Breeding six-line wrasses in captivity are too challenging for even professional breeders to attempt, and these fish are usually wild-caught rather than bred in captivity.

Limited information about breeding six-line wrasses is available online. The species becomes sexually mature when it’s about two years old. These fish should be kept separately due to their aggressive nature, so they won’t be given the opportunity to reproduce. Also, the fish are broadcast spawners, meaning they spray their sperm and eggs randomly through the water, reducing the chance of successful fertilization.

Should You Get a Six-Line Wrasse for Your Aquarium?

Beautiful Six-Line Wrasse

The six-line wrasse is a colorful, entertaining fish, but it isn’t suitable for all community aquariums. Consider getting this species if you have an established saltwater tank with confident, large tank mates that aren’t at risk of being bullied. Don’t get a six-line wrasse if your tank is small or contains peaceful, shy fish species.

Despite their semi-aggressive personalities and territorial behavior, six-line wrasses are beautiful fish that add vibrant color to a suitable aquarium.

Six-Line Wrasse FAQs

Are Six-Line Wrasses Reef Safe?

Yes, six-line wrasses are reef safe. The six-line wrasse’s natural habitat is coral reefs, but the fish is a carnivore and eats tiny crustaceans that live on the reef — not the reef itself. Housing six-line wrasses in a tank containing live rock is advised, to ensure the fish feels at home in captivity.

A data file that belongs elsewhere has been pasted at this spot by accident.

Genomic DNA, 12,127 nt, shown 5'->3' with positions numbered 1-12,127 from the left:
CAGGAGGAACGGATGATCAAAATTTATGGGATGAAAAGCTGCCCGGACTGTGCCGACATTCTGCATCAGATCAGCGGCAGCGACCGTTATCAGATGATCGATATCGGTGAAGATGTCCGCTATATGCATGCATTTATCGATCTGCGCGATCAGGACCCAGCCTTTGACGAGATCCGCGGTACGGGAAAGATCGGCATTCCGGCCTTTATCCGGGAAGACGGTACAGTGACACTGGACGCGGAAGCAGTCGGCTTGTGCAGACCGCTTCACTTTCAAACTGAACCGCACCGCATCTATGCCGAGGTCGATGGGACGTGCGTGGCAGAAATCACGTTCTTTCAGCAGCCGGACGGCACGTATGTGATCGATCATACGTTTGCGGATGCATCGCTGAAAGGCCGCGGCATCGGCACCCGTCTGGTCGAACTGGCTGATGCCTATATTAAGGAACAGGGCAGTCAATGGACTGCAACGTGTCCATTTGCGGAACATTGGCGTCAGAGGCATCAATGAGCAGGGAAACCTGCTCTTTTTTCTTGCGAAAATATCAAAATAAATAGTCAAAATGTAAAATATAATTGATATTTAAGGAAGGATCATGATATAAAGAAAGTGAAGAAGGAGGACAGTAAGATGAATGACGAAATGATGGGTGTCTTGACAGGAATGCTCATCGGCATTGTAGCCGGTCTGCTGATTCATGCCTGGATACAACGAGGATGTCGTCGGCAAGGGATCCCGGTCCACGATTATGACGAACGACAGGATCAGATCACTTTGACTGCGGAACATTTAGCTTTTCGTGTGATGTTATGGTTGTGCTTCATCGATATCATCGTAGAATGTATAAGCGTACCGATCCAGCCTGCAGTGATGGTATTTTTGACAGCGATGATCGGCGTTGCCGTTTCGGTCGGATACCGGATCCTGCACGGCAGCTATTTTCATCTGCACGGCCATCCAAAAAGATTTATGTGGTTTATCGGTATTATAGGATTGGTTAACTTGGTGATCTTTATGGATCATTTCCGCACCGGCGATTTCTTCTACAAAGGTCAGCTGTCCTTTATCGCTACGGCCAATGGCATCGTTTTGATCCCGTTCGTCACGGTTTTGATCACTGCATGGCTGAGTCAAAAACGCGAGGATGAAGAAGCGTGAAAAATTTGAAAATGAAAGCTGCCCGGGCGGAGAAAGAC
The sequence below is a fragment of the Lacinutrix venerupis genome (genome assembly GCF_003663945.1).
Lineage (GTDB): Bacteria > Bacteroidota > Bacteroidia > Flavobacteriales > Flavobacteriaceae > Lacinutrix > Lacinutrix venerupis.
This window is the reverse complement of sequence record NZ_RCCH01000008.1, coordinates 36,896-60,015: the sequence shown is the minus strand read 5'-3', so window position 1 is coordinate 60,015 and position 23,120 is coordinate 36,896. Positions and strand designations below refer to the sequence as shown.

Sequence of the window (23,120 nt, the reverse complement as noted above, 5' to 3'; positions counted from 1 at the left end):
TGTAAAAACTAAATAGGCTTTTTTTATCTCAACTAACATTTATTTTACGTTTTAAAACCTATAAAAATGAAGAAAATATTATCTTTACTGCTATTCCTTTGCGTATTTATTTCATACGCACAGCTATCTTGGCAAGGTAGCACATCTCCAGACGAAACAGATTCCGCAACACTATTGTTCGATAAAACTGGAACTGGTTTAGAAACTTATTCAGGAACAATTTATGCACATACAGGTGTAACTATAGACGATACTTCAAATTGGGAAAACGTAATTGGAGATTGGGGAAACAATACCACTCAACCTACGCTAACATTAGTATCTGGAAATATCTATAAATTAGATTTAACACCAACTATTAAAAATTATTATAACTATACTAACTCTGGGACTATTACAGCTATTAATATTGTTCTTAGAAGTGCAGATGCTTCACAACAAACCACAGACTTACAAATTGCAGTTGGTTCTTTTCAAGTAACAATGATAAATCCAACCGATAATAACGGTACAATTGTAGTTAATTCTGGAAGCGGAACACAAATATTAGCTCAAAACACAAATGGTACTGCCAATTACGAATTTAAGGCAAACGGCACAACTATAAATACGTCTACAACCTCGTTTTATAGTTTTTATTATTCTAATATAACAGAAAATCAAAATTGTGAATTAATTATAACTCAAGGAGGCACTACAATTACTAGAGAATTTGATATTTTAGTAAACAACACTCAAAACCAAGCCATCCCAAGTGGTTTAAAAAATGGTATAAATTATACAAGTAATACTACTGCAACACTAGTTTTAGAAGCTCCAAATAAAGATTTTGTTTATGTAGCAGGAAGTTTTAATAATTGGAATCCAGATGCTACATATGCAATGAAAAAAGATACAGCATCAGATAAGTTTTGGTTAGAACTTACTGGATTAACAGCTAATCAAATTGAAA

Are Six-Line Wrasses Aggressive?

Yes, six-line wrasses have an aggressive streak and are known to chase and nip the fins of their tank mates. The fish are most likely to be aggressive to other fish of their kind, or small, peaceful fish. House six-line wrasses with large, confident fish species and ensure there’s plenty of room in the tank, to reduce aggressive behavior.

How Long Do Six-Line Wrasses Live?

On average, six-line wrasses live four to six years. Some fish are known to live up to 10 years in captivity. To increase the lifespan of your fish, house the fish in a large, clean tank with plenty of hiding spots, and feed it a healthy, high-protein diet. Reduce the risk of stress and illness as much as possible by maintaining exceptional water quality.

Will a Six-Line Wrasse Eat Snails?

Yes, six-line wrasses eat snails. The fish are carnivores and are known to eat tiny invertebrates like copepods, snails, and worms. Don’t house six-line wrasses in a tank with snails because the snails will likely be eaten.

Can You Keep Two Six-Line Wrasses Together?

No, keeping two six-line wrasses together isn’t advised. The fish are territorial and aggressive, especially with fish of their kind. If you’re keen to house six-line wrasses in a community tank, choose suitable tank mates for the fish, such as angelfish, banana wrasses, and butterflyfish.

Do Six-Line Wrasses Eat Parasites?

Yes, six-line wrasses eat parasites. The fish are useful in preventing parasite problems in home aquariums because they eat small pests without damaging anemones and coral. However, you shouldn’t rely on a six-line wrasse to control a parasite issue, like ICH, in your tank. Ensure that suitable medications and tank treatments are used to kill parasites when required.

About Robert 468 Articles
Robert Woods is the creator of FishKeeping World, a third-generation fish keeper, and a graduate in animal welfare and behavior. He is also a proud member of the Association of Zoos and Aquariums, the Marine Aquarium Societies of North America, and the Nature Conservancy.